Liturgy Is First Topic Tackled by Council Fathers

4th General Congregation

October 22, 1962

Twenty-one Fathers of the general council opened debate on the liturgy at the fourth general congregation.

Among those participating in the discussion at the closed meeting were Francis Cardinal Spellman, Archbishop of New York, and Archbishop Egidio Vagnozzi, Apostolic Delegate in the United States.

The council press office said in a bulletin that the liturgy was scheduled as the first topic because the work of the council is directed primarily toward the task of an internal renewal of the Church.

The project on the sacred liturgy consists of a preface and eight chapters.

The first chapter outlines the general principles for renewal and promotion of the liturgy. It explains the nature and importance of the liturgy in the life of the Church and then deals with liturgical formation and with participation of the faithful in the liturgy, outlining the rules and general principles which must be respected for renewal and reform.

The first chapter ends with paragraphs concerning liturgical life in the diocese and in the parish and with ways of promoting pastoral action.

The second chapter deals with the mystery of the Eucharist, the Holy Mass and with sacramental concelebration. The third chapter is devoted to sacraments and to sacramentals and revision of the ritual. There also are paragraphs which deal with burial.

Chapter four deals with the Divine Office and other prayers. The fifth is concerned with the liturgical year and calendar. The sixth deals with sacred vestments and vessels. The seventh and eighth are dedicated to sacred music and art.

The session began promptly at 9 a.m., with a Mass celebrated by Archbishop Lorenz Jaeger of Paderborn, Germany. The president of the day’s session was Norman Cardinal Gilroy, Archbishop of Sydney, Australia.

The first order of business was the reading of the names of the Fathers elected to posts on three commissions which had not been announced previously.

After the lists were read, showing that 42 nations are represented by the 160 elected Fathers, Arcadio Cardinal Larraona, president of the Commission on Sacred Liturgy, spoke. He made a number of declarations on the subject of the liturgy and then yielded to Father Ferdinando Antonelli, O.F.M., secretary of the commission, who read the project proposed for the first discussion.

In explaining why the council took up the liturgy first, the council press office said: “The work of Redemption, pre-announced by God in the Sacred Scripture and fulfilled by Christ, is continued in the Church chiefly through the liturgy, through the Sacrifice of the Cross perpetually renewed on the altar, through the sacraments and through daily tribute of public prayer.”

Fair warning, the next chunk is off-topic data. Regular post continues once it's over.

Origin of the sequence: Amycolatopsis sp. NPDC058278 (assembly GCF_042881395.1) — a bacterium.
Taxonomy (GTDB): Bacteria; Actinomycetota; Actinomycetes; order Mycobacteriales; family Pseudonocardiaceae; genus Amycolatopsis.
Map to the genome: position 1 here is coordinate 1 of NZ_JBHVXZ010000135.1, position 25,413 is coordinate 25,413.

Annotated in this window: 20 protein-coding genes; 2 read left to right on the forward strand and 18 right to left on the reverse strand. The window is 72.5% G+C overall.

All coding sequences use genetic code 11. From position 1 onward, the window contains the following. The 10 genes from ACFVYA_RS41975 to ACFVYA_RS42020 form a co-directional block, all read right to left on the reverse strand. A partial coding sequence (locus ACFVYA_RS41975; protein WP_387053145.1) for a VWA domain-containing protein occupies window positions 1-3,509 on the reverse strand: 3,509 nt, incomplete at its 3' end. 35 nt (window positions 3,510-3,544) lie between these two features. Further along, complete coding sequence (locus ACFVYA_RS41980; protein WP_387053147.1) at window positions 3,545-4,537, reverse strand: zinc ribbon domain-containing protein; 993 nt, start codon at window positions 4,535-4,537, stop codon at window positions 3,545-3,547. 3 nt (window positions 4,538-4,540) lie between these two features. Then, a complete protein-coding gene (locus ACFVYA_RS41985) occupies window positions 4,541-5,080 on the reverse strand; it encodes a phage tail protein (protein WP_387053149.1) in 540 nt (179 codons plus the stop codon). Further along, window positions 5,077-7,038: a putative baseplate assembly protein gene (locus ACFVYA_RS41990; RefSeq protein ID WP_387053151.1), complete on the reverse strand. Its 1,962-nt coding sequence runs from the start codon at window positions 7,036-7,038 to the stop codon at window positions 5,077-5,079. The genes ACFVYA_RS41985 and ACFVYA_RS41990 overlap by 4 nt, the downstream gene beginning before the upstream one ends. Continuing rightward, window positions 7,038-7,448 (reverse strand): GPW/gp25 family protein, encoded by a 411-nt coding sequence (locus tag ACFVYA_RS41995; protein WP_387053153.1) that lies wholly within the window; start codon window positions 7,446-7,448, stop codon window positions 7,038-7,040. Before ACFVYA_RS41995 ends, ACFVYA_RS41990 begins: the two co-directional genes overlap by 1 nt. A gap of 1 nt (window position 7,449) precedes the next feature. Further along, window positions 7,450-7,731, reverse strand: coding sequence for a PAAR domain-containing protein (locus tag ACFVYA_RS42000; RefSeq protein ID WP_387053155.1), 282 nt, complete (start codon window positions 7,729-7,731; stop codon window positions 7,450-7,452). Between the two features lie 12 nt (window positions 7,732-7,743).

The press office’s bulletin said that liturgy could be defined as “worship rendered to God by the Church. It is not only an external and sensible part of the divine worship or an instructive ceremonial; neither can it be considered as a simple collection of the laws and precepts through which the ecclesiastical hierarchy governs the acts of worship. Though not combining within itself the whole activity of the Church, liturgy is the font from which grace flows and is the terminus to which souls are directed.”


While the council’s general congregations were recessed on Sunday, Oct. 21, the council’s Commission on Sacred Liturgy held a meeting that morning presided over by Arcadio Cardinal Larraona, C.M.F., and attended by all 24 members and consultors.

Cardinal  Larraona named as his vice presidents Paolo Cardinal Giobbe and Andre Cardinal Jullien, both members of the Vatican administrative staff. As secretary he named Father Ferdinando Antonelli, O.F.M., Promoter General of the Faith, and thus one of the top officials of the Sacred Congregation of Rites.


Pope John XXIII has named as council Fathers the generals of all congregations of men Religious with more than 1,000 professed members.

According to the norms of canon law only the generals of religious orders with solemn vows may take part in the council. However, in the case of the Vincentian and the Pallottine Fathers, Pope John made exceptions and admitted their generals to the council since both are exempt communities although they do not take solemn vows.

The Pope’s ruling brings to the council the heads of many of the Church’s youngest and most active mission congregations. Among the religious congregations whose superiors general now have a voice and vote in the council are such large and prominent communities as the Redemptorists (9,030 members), Oblates of Mary Immaculate (7,500), Holy Cross Fathers (3,127), Salesians (21,048) and Divine Word Fathers (5,436).


Pope John XXIII has named Archbishop Matthew Kavukatt of Changanacherry, India, to replace Archimandrate Teodoro Minisci, Abbot Nullius of the Basilian monastery of Grottaferrata near Rome and Superior General of the Italian Congregation of Basilian monks, on the Commission for the Oriential Churches.

The Pope appointed Archimandrite Minisci to the Secretariat for Promoting Christian Unity when the secretariat was made equal in status to the 10 council commissions (Oct. 22).

The change in the secretariat’s status made its members ineligible for elective positions.

Pope John also named Archbishop Thomas Morris of Cashel, Ireland, to replace Stefan Cardinal Wyszynski, Archbishop of Gniezno and Warsaw, on the Commission for the Lay Apostolate, the Press and Entertainment. The Polish Cardinal has been named by the Holy Father to serve on the Secretariat for Extraordinary Affairs.

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